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Production margins at a hypothetical Iowa dry mill facility. Source: CARD, EIA (2020).

The poor earnings were exacerbated by the decline of the price of ethanol from $1.24/gallon at the beginning of the quarter to a low of $0.68/gallon in early April. The low average ethanol price caused REX American Resources to report a $9.1 million charge during the quarter due to the falling prices of ethanol and, to a lesser extent, corn. This impact was partially offset by the federal COVID-19 stimulus legislation, the “CARES Act”, which allows companies to carry losses back five years.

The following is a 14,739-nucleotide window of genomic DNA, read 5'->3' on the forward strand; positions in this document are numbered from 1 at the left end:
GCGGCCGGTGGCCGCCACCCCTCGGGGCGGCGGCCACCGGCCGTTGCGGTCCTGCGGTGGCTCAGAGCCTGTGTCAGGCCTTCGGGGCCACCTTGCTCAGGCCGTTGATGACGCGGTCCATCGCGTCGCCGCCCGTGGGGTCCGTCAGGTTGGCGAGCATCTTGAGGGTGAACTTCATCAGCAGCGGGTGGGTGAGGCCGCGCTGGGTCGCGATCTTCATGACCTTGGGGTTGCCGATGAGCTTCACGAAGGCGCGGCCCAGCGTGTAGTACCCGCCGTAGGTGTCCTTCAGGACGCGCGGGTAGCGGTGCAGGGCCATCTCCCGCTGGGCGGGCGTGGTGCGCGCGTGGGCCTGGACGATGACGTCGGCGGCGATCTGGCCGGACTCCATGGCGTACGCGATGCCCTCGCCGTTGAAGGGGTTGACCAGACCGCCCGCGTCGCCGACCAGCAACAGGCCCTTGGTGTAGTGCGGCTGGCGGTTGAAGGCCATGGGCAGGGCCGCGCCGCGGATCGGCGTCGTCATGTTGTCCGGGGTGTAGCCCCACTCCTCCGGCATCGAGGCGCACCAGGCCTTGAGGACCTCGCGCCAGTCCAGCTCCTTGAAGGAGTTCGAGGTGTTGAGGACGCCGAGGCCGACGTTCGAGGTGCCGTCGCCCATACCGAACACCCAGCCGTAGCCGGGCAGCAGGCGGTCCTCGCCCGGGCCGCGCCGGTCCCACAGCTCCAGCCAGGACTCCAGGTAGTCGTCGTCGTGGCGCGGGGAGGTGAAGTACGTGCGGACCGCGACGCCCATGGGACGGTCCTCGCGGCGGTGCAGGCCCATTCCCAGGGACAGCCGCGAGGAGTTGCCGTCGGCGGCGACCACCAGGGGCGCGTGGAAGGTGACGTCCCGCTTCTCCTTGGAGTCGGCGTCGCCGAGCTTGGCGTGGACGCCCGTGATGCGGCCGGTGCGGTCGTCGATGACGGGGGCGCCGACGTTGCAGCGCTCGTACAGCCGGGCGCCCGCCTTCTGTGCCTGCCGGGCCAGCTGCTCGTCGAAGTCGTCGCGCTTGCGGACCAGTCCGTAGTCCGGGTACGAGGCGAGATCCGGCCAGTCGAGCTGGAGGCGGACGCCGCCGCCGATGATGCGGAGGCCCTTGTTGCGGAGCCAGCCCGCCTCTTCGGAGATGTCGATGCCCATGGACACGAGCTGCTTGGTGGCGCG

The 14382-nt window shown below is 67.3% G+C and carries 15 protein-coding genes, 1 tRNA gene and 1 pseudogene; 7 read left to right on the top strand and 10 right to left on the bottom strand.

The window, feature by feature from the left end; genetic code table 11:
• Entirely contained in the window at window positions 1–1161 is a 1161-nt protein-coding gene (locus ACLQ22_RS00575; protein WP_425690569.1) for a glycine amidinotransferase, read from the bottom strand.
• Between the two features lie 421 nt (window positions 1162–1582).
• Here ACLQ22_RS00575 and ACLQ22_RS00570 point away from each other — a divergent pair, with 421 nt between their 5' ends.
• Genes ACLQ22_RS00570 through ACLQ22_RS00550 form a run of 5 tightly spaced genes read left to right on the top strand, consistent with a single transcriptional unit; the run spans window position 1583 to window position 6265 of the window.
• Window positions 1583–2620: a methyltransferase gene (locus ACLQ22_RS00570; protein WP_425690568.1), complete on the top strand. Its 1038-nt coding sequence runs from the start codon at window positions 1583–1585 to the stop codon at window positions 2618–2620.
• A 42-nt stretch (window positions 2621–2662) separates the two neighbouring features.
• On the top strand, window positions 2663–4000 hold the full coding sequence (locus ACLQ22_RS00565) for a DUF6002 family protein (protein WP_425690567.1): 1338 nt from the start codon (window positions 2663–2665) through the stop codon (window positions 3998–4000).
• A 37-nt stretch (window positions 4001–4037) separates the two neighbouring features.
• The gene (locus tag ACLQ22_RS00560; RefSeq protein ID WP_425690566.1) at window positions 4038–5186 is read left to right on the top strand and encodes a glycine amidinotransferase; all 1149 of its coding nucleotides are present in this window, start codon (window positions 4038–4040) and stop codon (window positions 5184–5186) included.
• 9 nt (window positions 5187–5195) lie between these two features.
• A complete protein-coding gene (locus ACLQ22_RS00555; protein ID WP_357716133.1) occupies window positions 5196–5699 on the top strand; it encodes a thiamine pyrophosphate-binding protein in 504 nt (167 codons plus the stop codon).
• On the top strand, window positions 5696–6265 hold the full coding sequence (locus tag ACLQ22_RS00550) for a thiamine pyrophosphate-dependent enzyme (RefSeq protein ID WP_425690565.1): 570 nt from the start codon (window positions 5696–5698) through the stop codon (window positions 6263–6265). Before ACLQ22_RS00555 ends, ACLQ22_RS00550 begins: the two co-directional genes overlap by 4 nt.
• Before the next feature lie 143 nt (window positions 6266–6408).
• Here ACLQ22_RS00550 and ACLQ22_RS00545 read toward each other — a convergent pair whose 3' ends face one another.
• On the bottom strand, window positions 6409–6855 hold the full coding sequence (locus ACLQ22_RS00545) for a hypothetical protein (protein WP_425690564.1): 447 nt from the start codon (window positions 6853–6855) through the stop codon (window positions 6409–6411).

If the above earnings report from one of the sector’s higher-margin producers caused investors to dump shares across the entire sector, it also masked further evidence that REX American Resources remains in a strong financial position despite the diminished operating environment. The company reported an operating cash flow for the latest quarter that was only just negative at -$0.3 million compared to $1.5 million in the prior-year quarter. Amidst the most challenging operating environment since the 2012 Midwestern drought, in other words, the company still managed to almost cover its operating costs. It continued to have $164 million in cash and no debt at the end of FQ1, even as it took advantage of its low share price and repurchased another 108,706 shares during the quarter.